Scientists accidentally make Ethanol from CO2 (1 Viewer)

Denzien

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Scientists Accidentally Discover Efficient Process to Turn CO2 Into Ethanol

Scientists at the Oak Ridge National Laboratory in Tennessee have discovered a chemical reaction to turn CO2 into ethanol, potentially creating a new technology to help avert climate change.

[...]

The researchers were attempting to find a series of chemical reactions that could turn CO2 into a useful fuel, when they realized the first step in their process managed to do it all by itself.

[...]

The tech involves a new combination of copper and carbon arranged into nanospikes on a silicon surface. The nanotechnology allows the reactions to be very precise, with very few contaminants.

"By using common materials, but arranging them with nanotechnology, we figured out how to limit the side reactions and end up with the one thing that we want," said Adam Rondinone.
 
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Denzien

Denzien

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Also not mentioned in the article, this could be marketed as "Instant Vodka: just add distilled water".
 

WhoDatPhan78

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Soon the world will be suffering the consequences of a CO2 shortage.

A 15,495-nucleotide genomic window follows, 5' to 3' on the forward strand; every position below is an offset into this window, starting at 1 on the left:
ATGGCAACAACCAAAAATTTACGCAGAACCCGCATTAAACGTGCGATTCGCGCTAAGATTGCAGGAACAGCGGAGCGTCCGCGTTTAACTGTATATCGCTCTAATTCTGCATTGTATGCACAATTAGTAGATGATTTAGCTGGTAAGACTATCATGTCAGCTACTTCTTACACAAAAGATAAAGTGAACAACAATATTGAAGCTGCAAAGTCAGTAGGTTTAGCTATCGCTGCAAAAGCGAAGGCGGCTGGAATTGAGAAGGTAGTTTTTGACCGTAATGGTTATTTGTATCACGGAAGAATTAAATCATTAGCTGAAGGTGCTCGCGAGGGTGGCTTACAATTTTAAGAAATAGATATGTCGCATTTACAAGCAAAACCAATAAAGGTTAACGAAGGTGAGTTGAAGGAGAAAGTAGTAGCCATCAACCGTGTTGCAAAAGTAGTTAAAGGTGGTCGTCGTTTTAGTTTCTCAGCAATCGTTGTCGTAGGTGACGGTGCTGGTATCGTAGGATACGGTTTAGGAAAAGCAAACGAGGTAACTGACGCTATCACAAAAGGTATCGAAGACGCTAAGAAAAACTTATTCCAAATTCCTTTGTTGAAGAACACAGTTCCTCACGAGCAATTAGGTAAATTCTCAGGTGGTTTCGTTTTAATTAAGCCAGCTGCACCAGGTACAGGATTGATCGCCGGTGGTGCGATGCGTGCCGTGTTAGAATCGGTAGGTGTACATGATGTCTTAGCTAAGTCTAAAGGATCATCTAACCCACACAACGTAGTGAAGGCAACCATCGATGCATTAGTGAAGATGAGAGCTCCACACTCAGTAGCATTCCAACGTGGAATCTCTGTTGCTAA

Bye Bye photosynthesis.
 
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Denzien

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That's pretty cool. I'd like to learn a bit more.

I wonder if the corn lobby would get mad. (ethanol)
I wondered that, too.

I'm hoping to see (production) cars that use pure ethanol for fuel, designed to utilize its 113 octane rating.

I also wonder how much energy goes into the formation of the ethanol vs what we are able to extract from it.
 
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Denzien

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Ethanol Producer Magazine

A while ago, a reader commented on a story posted to Ethanol Producer Magazine, mentioning that he and other hot rodders are starting to build true ethanol engines that cannot burn even a cup of gasoline and that produce a lot of power from small motors. “FFV actually present ethanol economy very poorly as they tolerate ethanol but are built for gasoline,” he wrote, adding that an “ethanol engine needs 14:1 compression, 9:1 fuel air ratio and advanced ignition timing.”
 

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So just wondering: if they can make ethanol out of CO2 dissolved in water using electricity and this nanocatalyst procedure, and the combustion of ethanol results in CO2, water and heat, what is the likelihood that a more or less self-sustaining ethanol burning engine could be invented?

If that's in the realm of possibility, I don't think it's corn-farmer mad that would be the problem here :hihi:.
 
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Denzien